Table 2 GAMY project activity timeline
Table 3 GAMY project group days

Day 1 was the introductory day. Participants were invited to name the project and chose for themselves The GAMY Project (Genetics and Merthyr Youth). An introduction to genetics was provided, which focused on factors that might influence health; genetics in the media, and ethical issues surrounding genetic technologies and reproduction.

The second group day focused on inheritance and health. To help participants understand how traits are passed down to offspring, they took part in an activity where the “genes” encoding the traits of two marshmallow monster parents were randomly inherited by an offspring and participants decoded the resulting genotype to produce a baby. A family tree was drawn for the resulting marshmallow monster family, introducing the symbols used by health professionals to illustrate family history information and showing how participants could draw their own family tree. Games were played on the day to help participants explore the concept of gene and environmental interactions in health and to look at the role of chance in developing traits.

Day 3 focused on genetics in pregnancy. A short presentation was given to explain the relevance of genetics during pregnancy and outline antenatal screening and testing options available in the UK. Description of some genetic conditions, such as Down syndrome, facilitated discussions about whether participants would consider termination of pregnancy for such disorders, and the potential uses of pre-implantation genetic diagnosis (PGD) were debated.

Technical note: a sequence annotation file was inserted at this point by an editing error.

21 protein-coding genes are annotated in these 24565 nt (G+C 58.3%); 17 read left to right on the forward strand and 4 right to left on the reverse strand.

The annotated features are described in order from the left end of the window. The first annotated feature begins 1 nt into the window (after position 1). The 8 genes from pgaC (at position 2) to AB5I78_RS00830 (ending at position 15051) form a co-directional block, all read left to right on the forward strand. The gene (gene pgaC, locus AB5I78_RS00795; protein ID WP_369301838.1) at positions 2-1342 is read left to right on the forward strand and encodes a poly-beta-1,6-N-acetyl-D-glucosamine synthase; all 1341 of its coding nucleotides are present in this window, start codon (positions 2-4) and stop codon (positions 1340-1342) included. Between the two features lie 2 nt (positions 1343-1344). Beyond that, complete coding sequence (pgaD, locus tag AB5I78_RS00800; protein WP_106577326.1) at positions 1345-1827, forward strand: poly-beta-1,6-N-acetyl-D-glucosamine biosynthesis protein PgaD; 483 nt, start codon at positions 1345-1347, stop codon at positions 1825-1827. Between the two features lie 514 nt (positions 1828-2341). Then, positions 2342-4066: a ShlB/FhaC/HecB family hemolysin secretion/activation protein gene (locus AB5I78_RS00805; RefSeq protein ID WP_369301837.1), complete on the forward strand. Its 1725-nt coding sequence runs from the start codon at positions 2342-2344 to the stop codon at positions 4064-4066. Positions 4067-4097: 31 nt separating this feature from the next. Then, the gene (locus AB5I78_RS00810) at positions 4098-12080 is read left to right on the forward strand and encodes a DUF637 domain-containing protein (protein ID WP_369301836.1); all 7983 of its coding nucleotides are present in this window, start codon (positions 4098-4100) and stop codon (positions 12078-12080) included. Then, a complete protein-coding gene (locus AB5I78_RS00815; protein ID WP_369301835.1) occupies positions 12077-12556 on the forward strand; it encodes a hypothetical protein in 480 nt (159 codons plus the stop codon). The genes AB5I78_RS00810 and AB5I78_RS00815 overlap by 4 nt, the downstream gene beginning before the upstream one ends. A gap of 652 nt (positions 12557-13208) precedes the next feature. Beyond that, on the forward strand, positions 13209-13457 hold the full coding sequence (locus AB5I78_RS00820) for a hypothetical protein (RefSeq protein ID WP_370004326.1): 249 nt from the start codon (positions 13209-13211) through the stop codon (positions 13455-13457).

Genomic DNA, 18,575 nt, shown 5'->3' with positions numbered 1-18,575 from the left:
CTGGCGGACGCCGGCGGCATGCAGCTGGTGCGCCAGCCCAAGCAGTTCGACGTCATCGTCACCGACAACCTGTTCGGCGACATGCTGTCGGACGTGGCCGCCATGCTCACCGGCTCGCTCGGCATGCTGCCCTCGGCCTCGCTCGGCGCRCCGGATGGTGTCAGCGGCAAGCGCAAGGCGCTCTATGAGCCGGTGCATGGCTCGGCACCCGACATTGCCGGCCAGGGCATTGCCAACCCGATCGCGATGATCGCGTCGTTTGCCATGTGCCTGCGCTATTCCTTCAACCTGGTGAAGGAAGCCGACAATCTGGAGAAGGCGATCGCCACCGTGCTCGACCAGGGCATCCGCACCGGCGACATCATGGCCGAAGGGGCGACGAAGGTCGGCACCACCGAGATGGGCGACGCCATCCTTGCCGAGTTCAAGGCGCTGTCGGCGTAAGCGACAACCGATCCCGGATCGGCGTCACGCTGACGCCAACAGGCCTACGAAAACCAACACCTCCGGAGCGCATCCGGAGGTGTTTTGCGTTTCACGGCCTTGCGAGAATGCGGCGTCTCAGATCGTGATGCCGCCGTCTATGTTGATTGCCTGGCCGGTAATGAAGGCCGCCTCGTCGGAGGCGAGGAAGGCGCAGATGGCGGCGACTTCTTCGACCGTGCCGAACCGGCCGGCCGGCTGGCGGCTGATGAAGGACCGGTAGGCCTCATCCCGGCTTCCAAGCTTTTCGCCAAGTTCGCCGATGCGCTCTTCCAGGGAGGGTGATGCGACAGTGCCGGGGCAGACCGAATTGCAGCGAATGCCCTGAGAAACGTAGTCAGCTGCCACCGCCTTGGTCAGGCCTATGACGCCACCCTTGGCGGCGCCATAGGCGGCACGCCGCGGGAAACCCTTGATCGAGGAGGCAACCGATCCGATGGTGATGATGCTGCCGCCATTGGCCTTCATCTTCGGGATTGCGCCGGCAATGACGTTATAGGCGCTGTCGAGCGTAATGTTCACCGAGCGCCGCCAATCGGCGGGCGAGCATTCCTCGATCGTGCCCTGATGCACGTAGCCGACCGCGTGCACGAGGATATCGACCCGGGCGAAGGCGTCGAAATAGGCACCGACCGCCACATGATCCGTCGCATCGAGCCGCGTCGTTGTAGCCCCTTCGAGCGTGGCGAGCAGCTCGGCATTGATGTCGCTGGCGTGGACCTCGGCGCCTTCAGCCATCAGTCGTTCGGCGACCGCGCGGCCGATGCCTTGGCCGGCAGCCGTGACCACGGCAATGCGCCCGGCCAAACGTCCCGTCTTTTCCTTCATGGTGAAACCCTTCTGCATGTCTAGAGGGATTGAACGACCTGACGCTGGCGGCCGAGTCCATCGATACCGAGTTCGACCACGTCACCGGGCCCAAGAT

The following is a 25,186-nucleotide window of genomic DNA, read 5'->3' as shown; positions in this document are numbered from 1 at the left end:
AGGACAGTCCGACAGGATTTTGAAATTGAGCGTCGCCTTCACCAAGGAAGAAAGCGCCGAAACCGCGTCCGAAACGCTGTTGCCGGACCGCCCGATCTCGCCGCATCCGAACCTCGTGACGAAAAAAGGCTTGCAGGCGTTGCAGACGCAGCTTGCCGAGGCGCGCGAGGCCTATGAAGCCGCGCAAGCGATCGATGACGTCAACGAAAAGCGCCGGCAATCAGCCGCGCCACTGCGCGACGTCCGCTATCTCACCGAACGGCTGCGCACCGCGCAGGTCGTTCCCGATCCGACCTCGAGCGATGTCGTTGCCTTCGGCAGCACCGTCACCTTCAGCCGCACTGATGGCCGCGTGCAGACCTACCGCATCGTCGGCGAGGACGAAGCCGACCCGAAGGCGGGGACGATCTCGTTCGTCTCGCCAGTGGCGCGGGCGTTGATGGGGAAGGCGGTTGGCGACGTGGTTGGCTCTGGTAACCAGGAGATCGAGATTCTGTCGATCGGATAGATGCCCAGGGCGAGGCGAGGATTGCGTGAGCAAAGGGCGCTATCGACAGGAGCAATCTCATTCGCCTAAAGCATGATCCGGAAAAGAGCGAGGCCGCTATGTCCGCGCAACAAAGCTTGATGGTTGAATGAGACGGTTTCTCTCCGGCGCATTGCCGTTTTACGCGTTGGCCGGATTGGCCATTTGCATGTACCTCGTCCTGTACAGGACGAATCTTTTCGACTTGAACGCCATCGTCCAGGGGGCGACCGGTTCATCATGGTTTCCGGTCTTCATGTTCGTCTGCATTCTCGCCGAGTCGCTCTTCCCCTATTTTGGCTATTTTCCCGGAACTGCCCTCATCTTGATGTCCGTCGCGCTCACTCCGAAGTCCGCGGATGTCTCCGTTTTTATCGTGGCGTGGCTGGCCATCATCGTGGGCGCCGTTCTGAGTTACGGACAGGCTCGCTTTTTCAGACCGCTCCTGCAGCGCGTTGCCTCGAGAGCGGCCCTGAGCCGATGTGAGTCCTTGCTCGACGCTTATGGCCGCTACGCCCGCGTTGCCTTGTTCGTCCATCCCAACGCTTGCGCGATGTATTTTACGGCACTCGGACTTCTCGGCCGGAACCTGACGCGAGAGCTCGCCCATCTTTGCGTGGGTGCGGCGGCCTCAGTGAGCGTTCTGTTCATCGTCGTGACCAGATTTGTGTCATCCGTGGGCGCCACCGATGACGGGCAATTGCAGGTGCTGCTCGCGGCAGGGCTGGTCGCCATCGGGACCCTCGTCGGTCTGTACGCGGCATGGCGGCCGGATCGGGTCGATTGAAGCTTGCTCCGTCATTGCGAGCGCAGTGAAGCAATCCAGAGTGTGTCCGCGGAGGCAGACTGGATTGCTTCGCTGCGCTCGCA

The final group day focused on the role of genetics in common health conditions. An activity using building blocks was used to help participants explore how genetic and environmental factors affect risk for heart disease. Participants then discussed issues surrounding genetic testing, using a case study of a family with the BRCA gene. These issues were explored further by an external speaker who talked about her experience of familial hypercholesterolemia. One final-day component was a questionnaire on attitudes towards the interactions between genetics, environment and lifestyle, and common health conditions. It was administered at the start and end of the day.